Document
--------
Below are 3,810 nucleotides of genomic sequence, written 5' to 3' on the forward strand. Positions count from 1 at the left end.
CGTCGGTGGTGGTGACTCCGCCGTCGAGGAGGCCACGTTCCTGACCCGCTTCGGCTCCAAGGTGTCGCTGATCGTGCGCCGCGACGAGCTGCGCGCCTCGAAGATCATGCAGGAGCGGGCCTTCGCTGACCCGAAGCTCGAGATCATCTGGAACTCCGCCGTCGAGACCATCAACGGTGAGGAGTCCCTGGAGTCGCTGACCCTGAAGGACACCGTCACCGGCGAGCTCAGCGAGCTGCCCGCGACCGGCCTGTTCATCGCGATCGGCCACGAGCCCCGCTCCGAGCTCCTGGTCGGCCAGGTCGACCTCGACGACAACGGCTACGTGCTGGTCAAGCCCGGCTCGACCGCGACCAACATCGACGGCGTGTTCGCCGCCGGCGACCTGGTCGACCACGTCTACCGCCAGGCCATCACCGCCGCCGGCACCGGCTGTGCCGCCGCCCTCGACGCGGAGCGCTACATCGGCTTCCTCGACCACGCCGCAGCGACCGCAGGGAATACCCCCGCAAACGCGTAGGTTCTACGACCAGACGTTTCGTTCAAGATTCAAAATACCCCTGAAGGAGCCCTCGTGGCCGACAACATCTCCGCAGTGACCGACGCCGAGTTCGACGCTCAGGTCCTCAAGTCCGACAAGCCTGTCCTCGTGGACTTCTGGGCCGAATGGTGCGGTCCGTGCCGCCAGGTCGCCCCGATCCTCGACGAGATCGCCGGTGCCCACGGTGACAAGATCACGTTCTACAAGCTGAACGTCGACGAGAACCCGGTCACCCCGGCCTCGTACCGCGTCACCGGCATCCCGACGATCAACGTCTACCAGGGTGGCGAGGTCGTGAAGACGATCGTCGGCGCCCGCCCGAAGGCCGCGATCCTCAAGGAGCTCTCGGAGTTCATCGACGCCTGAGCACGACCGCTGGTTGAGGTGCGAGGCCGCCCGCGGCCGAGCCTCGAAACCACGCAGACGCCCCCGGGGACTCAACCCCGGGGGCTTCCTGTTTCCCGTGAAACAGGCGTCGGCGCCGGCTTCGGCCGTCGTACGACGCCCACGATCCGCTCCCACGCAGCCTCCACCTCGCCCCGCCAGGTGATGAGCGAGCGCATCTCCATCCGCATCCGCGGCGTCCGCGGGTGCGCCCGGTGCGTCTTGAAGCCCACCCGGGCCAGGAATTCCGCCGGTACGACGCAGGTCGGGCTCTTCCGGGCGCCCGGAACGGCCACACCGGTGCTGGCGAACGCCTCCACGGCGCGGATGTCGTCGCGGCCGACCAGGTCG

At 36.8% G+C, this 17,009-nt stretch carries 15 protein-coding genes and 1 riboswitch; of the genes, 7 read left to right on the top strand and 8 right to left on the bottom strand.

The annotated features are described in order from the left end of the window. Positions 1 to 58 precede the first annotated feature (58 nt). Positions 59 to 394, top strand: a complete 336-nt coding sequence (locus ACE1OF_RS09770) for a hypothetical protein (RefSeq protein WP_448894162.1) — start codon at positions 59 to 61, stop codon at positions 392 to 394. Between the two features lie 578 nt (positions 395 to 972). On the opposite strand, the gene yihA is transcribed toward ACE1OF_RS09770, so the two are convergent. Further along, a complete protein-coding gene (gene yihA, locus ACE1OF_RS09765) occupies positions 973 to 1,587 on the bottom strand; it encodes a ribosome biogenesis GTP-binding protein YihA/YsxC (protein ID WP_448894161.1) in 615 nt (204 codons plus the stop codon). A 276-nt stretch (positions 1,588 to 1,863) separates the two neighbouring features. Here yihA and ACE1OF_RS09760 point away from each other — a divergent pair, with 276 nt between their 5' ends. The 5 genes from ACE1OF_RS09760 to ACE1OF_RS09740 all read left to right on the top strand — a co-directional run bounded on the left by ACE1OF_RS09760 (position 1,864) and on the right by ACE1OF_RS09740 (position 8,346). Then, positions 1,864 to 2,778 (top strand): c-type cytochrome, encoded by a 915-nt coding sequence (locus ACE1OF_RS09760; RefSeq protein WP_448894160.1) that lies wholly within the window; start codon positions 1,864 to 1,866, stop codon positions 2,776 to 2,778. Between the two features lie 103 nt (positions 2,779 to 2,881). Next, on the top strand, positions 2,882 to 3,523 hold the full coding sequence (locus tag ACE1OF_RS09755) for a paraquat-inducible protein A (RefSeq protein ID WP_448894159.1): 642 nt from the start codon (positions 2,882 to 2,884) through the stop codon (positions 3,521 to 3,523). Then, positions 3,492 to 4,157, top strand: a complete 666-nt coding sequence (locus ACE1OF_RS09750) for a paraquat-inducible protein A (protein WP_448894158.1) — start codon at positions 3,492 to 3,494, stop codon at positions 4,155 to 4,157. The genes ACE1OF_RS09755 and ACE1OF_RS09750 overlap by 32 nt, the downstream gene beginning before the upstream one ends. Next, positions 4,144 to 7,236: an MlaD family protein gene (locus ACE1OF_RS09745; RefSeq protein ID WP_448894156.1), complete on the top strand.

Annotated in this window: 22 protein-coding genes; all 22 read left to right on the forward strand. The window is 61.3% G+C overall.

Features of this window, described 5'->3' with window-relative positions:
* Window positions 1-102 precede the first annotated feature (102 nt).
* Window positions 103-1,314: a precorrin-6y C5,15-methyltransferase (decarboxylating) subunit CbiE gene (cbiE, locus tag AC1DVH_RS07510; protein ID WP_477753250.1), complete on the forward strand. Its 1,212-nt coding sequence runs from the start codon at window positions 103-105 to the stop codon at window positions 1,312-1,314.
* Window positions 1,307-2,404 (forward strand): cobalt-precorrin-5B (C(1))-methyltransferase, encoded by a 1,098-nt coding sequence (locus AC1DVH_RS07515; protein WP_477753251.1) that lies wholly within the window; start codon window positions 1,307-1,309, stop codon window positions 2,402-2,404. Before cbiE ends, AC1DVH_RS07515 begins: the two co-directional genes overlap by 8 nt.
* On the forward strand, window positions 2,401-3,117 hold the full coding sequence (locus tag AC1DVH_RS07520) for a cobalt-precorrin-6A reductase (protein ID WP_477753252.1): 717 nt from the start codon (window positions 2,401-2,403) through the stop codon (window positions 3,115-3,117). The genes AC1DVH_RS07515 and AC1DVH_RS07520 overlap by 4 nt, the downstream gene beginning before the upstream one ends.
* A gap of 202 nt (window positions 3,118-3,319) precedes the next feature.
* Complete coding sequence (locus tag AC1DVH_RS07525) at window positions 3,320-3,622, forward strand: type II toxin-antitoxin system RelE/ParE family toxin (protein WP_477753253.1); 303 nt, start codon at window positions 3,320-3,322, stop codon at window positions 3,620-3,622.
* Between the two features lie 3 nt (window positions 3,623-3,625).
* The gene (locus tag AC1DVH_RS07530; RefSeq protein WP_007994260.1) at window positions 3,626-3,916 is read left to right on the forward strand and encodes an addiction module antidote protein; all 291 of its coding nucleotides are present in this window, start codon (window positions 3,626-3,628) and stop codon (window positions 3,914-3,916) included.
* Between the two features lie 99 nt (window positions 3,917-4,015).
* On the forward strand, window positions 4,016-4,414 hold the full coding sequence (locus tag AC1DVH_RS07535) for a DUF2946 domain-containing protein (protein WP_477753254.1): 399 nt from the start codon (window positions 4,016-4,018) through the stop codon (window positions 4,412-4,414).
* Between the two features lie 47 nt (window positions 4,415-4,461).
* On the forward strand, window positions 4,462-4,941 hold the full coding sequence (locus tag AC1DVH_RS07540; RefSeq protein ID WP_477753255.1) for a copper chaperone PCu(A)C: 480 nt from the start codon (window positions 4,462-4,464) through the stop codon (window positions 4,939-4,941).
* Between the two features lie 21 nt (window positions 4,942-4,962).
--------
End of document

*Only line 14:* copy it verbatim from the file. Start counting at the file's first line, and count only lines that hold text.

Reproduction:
* The gene (locus tag AC1DVH_RS07530; RefSeq protein WP_007994260.1) at window positions 3,626-3,916 is read left to right on the forward strand and encodes an addiction module antidote protein; all 291 of its coding nucleotides are present in this window, start codon (window positions 3,626-3,628) and stop codon (window positions 3,914-3,916) included.